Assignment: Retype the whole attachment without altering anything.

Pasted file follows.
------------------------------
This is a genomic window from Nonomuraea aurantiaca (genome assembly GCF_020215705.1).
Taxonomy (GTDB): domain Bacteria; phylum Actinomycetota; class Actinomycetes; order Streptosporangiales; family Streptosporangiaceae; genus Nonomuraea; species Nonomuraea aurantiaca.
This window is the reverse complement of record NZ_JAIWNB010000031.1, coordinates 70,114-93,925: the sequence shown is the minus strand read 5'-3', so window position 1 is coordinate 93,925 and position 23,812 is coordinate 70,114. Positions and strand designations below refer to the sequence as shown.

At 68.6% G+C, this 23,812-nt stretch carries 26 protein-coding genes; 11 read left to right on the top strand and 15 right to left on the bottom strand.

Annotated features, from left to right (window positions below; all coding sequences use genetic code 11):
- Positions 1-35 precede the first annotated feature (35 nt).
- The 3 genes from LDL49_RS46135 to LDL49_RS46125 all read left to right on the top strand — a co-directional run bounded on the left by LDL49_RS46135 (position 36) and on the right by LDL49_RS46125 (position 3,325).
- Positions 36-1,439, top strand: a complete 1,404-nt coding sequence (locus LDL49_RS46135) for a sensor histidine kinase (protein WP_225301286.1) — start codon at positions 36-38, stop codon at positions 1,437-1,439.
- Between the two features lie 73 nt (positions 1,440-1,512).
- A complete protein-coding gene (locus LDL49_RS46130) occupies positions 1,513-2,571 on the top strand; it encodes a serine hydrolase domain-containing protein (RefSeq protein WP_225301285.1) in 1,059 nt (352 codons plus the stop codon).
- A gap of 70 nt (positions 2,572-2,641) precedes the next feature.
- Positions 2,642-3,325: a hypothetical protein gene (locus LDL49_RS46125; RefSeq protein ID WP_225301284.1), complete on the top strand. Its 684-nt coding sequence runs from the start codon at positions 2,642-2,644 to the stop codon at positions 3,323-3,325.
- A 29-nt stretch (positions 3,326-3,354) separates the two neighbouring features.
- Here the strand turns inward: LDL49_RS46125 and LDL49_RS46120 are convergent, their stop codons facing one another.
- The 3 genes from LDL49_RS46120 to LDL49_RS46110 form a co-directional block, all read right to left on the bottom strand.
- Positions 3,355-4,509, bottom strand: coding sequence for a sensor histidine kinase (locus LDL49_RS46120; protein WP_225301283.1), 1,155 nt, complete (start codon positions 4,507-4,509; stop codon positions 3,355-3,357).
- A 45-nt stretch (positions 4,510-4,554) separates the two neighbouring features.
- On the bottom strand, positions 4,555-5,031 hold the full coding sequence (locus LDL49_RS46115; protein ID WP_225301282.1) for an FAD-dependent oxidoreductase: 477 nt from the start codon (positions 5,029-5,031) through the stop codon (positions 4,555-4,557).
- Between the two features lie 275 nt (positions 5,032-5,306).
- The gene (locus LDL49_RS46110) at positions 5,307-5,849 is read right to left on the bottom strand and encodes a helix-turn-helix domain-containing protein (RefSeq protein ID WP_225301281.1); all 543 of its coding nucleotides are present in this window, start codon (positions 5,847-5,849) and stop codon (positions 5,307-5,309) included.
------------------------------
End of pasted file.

This is a genomic window from Nonomuraea aurantiaca (genome assembly GCF_020215705.1).
Taxonomy (GTDB): domain Bacteria; phylum Actinomycetota; class Actinomycetes; order Streptosporangiales; family Streptosporangiaceae; genus Nonomuraea; species Nonomuraea aurantiaca.
This window is the reverse complement of record NZ_JAIWNB010000031.1, coordinates 70,114-93,925: the sequence shown is the minus strand read 5'-3', so window position 1 is coordinate 93,925 and position 23,812 is coordinate 70,114. Positions and strand designations below refer to the sequence as shown.

At 68.6% G+C, this 23,812-nt stretch carries 26 protein-coding genes; 11 read left to right on the top strand and 15 right to left on the bottom strand.

Annotated features, from left to right (window positions below; all coding sequences use genetic code 11):
- Positions 1-35 precede the first annotated feature (35 nt).
- The 3 genes from LDL49_RS46135 to LDL49_RS46125 all read left to right on the top strand — a co-directional run bounded on the left by LDL49_RS46135 (position 36) and on the right by LDL49_RS46125 (position 3,325).
- Positions 36-1,439, top strand: a complete 1,404-nt coding sequence (locus LDL49_RS46135) for a sensor histidine kinase (protein WP_225301286.1) — start codon at positions 36-38, stop codon at positions 1,437-1,439.
- Between the two features lie 73 nt (positions 1,440-1,512).
- A complete protein-coding gene (locus LDL49_RS46130) occupies positions 1,513-2,571 on the top strand; it encodes a serine hydrolase domain-containing protein (RefSeq protein WP_225301285.1) in 1,059 nt (352 codons plus the stop codon).
- A gap of 70 nt (positions 2,572-2,641) precedes the next feature.
- Positions 2,642-3,325: a hypothetical protein gene (locus LDL49_RS46125; RefSeq protein ID WP_225301284.1), complete on the top strand. Its 684-nt coding sequence runs from the start codon at positions 2,642-2,644 to the stop codon at positions 3,323-3,325.
- A 29-nt stretch (positions 3,326-3,354) separates the two neighbouring features.
- Here the strand turns inward: LDL49_RS46125 and LDL49_RS46120 are convergent, their stop codons facing one another.
- The 3 genes from LDL49_RS46120 to LDL49_RS46110 form a co-directional block, all read right to left on the bottom strand.
- Positions 3,355-4,509, bottom strand: coding sequence for a sensor histidine kinase (locus LDL49_RS46120; protein WP_225301283.1), 1,155 nt, complete (start codon positions 4,507-4,509; stop codon positions 3,355-3,357).
- A 45-nt stretch (positions 4,510-4,554) separates the two neighbouring features.
- On the bottom strand, positions 4,555-5,031 hold the full coding sequence (locus LDL49_RS46115; protein ID WP_225301282.1) for an FAD-dependent oxidoreductase: 477 nt from the start codon (positions 5,029-5,031) through the stop codon (positions 4,555-4,557).
- Between the two features lie 275 nt (positions 5,032-5,306).
- The gene (locus LDL49_RS46110) at positions 5,307-5,849 is read right to left on the bottom strand and encodes a helix-turn-helix domain-containing protein (RefSeq protein ID WP_225301281.1); all 543 of its coding nucleotides are present in this window, start codon (positions 5,847-5,849) and stop codon (positions 5,307-5,309) included.